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Titolo:
SOCIALITY IN A BARK-DWELLING HUNTSMAN SPIDER FROM AUSTRALIA, DELENA CANCERIDES WALCKENAER (ARANEAE, SPARASSIDAE)
Autore:
ROWELL DM; AVILES L;
Indirizzi:
AUSTRALIAN NATL UNIV,DIV BOT & ZOOL CANBERRA ACT 0200 AUSTRALIA UNIV ARIZONA,DEPT ECOL & EVOLUT BIOL TUCSON AZ 85721
Titolo Testata:
Insectes sociaux
fascicolo: 3, volume: 42, anno: 1995,
pagine: 287 - 302
SICI:
0020-1812(1995)42:3<287:SIABHS>2.0.ZU;2-F
Fonte:
ISI
Lingua:
ENG
Soggetto:
ANELOSIMUS-EXIMIUS ARANEAE; SEX-RATIO; FUSION HETEROZYGOSITY; CHROMOSOMAL FUSION; MEIOTIC BEHAVIOR; THERIDIIDAE; COOPERATION; SPECIATION; PREY;
Keywords:
SEX RATIO; POPULATION STRUCTURE; HUNTING SOCIAL SPIDER; COOPERATION;
Tipo documento:
Article
Natura:
Periodico
Settore Disciplinare:
Science Citation Index Expanded
Science Citation Index Expanded
Citazioni:
42
Recensione:
Indirizzi per estratti:
Citazione:
D.M. Rowell e L. Aviles, "SOCIALITY IN A BARK-DWELLING HUNTSMAN SPIDER FROM AUSTRALIA, DELENA CANCERIDES WALCKENAER (ARANEAE, SPARASSIDAE)", Insectes sociaux, 42(3), 1995, pp. 287-302

Abstract

Social behavior is reported for the first time in a member of the family Sparassidae (Araneae), the Australian huntsman spider Delena cancerides Walckenaer. Unlike any previously known social spider, this is abark dwelling species and, thus, its sociality cannot have its basis on an aerial web, the structure that has been considered central to the evolution of sociality in other spider species. Colonies of D. cancerides may comprise up to 300 individuals living in close physical contact under the exfoliating bark of dead Acacia, Callitris and Casuarinaspecies. Specimens maintained in the laboratory feed communally and capture prey jointly. Although this intranest tolerance and communal feeding behavior is reminiscent of other highly social spiders, D. cancerides notably differs from these other species in the extreme aggression shown towards members of foreign colonies, its outbred population structure, and lack of sex ratio bias. We suggest that sociality in this species may have been facilitated by the presence of extended maternal care in the ancestral phylogenetic lineage, as suggested by the occurrence of such behavior in related nonsocial species, and that colonial living may have arisen as a consequence of the reduction and fragmentation of Delena's habitat associated with the rise to dominance of the eucalypts. The apparent colony recognition observed may have evolved because Delena's hunting habits may require mechanisms to locate one's own colony after foraging expeditions and to exclude wandering outsiders from entering one's nest, in contrast to web-bound species that do not need to leave their nest to forage. How the observed outbreeding is accomplished in the face of Delena's extreme intolerance to members of other nests, as well as how new colonies are formed, are issues that have yet to be investigated.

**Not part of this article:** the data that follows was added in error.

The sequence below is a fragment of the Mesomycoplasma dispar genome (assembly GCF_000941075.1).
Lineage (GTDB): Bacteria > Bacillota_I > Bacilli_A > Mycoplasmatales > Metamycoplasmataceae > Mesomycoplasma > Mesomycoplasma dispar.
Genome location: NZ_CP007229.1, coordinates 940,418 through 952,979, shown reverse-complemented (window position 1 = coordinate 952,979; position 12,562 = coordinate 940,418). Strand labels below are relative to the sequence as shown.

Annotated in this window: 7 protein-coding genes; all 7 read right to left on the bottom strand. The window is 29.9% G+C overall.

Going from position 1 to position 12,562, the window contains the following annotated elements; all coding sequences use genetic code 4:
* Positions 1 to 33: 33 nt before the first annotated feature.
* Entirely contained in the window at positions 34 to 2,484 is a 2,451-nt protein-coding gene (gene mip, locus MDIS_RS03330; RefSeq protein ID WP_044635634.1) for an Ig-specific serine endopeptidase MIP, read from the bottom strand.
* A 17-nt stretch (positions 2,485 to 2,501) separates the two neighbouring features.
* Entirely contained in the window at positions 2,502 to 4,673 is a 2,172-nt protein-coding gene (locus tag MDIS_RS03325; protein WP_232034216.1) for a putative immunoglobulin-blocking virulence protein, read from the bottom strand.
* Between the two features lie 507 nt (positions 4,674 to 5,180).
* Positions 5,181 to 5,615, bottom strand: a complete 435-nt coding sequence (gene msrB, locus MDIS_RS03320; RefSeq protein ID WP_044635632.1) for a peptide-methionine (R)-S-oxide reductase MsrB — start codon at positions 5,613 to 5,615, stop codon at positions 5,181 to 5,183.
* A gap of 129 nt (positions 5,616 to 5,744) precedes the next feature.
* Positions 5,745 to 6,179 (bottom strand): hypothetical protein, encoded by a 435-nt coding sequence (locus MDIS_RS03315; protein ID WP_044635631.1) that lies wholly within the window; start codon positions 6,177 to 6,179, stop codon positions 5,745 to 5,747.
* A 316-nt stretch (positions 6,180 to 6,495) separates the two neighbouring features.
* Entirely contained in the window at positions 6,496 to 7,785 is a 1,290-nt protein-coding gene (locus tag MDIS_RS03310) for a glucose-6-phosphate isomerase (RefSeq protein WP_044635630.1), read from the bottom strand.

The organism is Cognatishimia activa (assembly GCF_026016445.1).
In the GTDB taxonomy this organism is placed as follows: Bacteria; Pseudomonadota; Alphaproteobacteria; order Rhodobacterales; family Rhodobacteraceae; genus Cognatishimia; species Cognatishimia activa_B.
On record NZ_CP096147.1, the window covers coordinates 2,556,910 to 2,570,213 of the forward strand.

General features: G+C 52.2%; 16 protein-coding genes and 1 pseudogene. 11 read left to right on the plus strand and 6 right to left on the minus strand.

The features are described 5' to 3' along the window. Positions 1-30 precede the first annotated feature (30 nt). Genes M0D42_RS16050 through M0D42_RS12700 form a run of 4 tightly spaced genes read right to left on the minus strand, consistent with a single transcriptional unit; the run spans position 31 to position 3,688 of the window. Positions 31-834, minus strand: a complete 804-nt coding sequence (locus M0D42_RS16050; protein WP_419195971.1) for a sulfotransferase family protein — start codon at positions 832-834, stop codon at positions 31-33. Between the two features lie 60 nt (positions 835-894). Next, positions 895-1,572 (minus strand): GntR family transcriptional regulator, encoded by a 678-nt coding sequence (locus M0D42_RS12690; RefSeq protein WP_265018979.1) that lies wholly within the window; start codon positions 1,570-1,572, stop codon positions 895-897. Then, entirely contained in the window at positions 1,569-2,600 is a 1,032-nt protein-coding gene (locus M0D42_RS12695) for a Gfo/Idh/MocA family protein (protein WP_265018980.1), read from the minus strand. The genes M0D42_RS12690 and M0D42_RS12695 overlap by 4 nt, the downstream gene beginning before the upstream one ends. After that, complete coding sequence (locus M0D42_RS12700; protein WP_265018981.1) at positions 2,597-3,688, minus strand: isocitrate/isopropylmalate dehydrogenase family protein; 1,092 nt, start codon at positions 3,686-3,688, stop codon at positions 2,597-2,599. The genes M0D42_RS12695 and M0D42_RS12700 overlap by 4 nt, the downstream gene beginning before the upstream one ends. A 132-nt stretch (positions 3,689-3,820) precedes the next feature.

ASDD Area Sistemi Dipartimentali e Documentali, Università di Bologna, Catalogo delle riviste ed altri periodici
Documento generato il 02/12/20 alle ore 17:51:28